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Four Packaging Innovations Driven by Consumer Trends

October 19, 2017

Irrelevance is the most dangerous future a business can face. Often the result of unmet consumer demands and ignored trends, it is the death knell of a company. Just ask many of the "leading" companies that have ceased to exist in the last decade. Industry and consumer trends are useless if those findings are not integrated into the business strategy.  

Information on trends helps companies better understand their consumers and manage expectations from the marketplace. When we better understand the consumer trends driving innovation and act on them, we position our businesses to capitalize on them – and stay relevant.

Finding Packaging Innovation in Consumer Trends 

In a recent webinar on consumer trends driving packaging innovation, Martin Johnson, Senior Director of Technology at Jabil Packaging Solutions, and Toriono Granger, Managing Director at Radius, explored digitization, sustainability, e-commerce and global urbanization, among other trends impacting companies serving today's consumers. 

They highlighted the importance of finding ways to meld trend insights and drivers to support innovation in packaging . Here are four packaging innovations driven by consumer trends:

1. Smart Packaging  

Customer-centric brand marketing holds the key to creating and sustaining long-lasting product value. There’s little arguing about what happens when companies know how to solve customers’ problems– they earn greater brand loyalty and broader market share. That’s why every consumer product goods (CPG) maker across every conceivable industry segment focuses on optimizing customer experiences, starting with product packaging. Digitization, experience seekers and a growing base of tech-savvy consumers who are willing to engage with companies on a digital level are driving this packaging innovation.

What is Smart Packaging? Also known as active packaging or intelligent packaging, smart packaging refers to solutions with two-level interaction for greater consumer engagement through the use of digital technologies. 

Traditional product brands and startups both have the opportunity to take advantage of smart packaging for differentiated offerings, loyalty and rich streams of consumer data that can lead to entirely new business models.  

The ability to align brands more closely and constantly with consumer lifestyles, smart devices and the Internet of Things is transforming how customers choose and interact with consumer devices, consumer packaged goods (CPG), consumer healthcare products as well as food and beverages.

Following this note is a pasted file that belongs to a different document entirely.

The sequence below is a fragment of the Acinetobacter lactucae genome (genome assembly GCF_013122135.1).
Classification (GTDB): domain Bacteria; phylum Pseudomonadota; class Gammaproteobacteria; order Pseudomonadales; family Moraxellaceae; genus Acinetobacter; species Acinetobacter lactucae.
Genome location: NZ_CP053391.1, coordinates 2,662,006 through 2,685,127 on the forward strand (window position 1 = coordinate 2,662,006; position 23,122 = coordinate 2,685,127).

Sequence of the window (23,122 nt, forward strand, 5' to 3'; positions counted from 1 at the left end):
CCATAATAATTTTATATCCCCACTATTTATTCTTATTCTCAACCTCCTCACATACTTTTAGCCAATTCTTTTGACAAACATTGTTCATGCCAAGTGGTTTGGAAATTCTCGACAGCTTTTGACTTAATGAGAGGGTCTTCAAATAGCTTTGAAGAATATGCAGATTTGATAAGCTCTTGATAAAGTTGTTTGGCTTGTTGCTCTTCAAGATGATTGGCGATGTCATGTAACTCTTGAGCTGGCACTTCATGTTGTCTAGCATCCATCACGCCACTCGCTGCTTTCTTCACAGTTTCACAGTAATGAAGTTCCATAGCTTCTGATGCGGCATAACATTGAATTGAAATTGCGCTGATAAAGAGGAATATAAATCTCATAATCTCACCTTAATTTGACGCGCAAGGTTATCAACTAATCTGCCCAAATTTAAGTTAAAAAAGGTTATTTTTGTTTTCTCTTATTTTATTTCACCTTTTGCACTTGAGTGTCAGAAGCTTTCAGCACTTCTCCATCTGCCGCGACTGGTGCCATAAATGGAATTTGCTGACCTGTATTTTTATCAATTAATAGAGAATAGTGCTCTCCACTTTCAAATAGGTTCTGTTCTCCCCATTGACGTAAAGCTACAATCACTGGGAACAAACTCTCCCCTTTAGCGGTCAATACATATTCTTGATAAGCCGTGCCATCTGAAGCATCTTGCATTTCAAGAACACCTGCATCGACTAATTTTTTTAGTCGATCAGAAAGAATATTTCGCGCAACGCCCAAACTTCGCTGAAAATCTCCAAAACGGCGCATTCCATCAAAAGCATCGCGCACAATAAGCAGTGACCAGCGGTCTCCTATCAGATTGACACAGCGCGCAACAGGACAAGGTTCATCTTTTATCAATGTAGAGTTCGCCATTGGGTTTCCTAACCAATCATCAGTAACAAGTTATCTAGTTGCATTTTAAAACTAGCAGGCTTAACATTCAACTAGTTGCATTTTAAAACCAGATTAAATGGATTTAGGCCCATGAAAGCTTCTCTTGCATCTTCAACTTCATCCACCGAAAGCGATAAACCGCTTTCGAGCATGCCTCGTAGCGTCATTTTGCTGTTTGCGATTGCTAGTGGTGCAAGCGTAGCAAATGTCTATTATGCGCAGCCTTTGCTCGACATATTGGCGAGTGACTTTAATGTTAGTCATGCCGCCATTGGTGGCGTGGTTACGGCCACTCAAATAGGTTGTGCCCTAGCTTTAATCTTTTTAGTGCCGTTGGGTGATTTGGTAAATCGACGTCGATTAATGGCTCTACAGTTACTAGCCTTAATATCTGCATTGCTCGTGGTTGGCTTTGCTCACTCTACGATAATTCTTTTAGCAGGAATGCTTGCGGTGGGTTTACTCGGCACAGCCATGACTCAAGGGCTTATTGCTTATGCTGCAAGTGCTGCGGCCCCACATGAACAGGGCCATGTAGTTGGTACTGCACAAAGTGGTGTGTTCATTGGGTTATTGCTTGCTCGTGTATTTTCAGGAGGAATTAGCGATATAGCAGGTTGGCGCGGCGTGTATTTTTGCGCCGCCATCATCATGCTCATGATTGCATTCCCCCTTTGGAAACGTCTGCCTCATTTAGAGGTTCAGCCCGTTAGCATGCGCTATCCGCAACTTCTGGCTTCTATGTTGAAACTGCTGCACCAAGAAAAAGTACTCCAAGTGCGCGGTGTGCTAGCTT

Think about baby formula, for instance. In response to consumers' need for safety and authenticity, baby formula producers are looking to smart labels, which can sense first opening and provide information to consumers and companies about authenticity, integrity and freshness. In this data exchange, consumers can use the product knowing that it is safe to do so, while the producers could track information such as the time between purchase and consumption, getting better insight into consumer behaviors.   

2. Sustainable Packaging 

As discussions about the environmental impact we make as a society come into question, consumers are becoming more environmentally conscious, which require new packaging innovations. The adoption of sustainable packaging requires a holistic approach. Opportunities must be found to connect people, places and partnerships to make positive impacts on society and the environment while overcoming myriad challenges. Historically, plastics were based on non-renewal resources, so they didn’t convert or breakdown to basic molecules. The broad variations of resin types used also created numerous separation and recycling impediments.  

To overcome these barriers and drive sustainable packaging innovations, industry stakeholders must unite in advancing design improvements that increase the use of recyclable and compostable materials. Equally important is encouraging greater investment in reprocessing technologies that can forever change how plastic packaging is designed, made and re-used. 

Organizations of all sizes can put circular economy principles to work and they can start by rethinking the design and development of products and packaging so they can be recycled or repurposed easily and affordably.  

A leader in specialty coffee and innovative, single-service brewing systems, Keurig Green Mountain (Keurig) is committed to delivering exceptional coffee as well as using the power of business to build resilient supply chains, sustainable products and thriving communities. To that end, the company has pledged to make 100 percent of its iconic K-Cup® pods recyclable by 2020.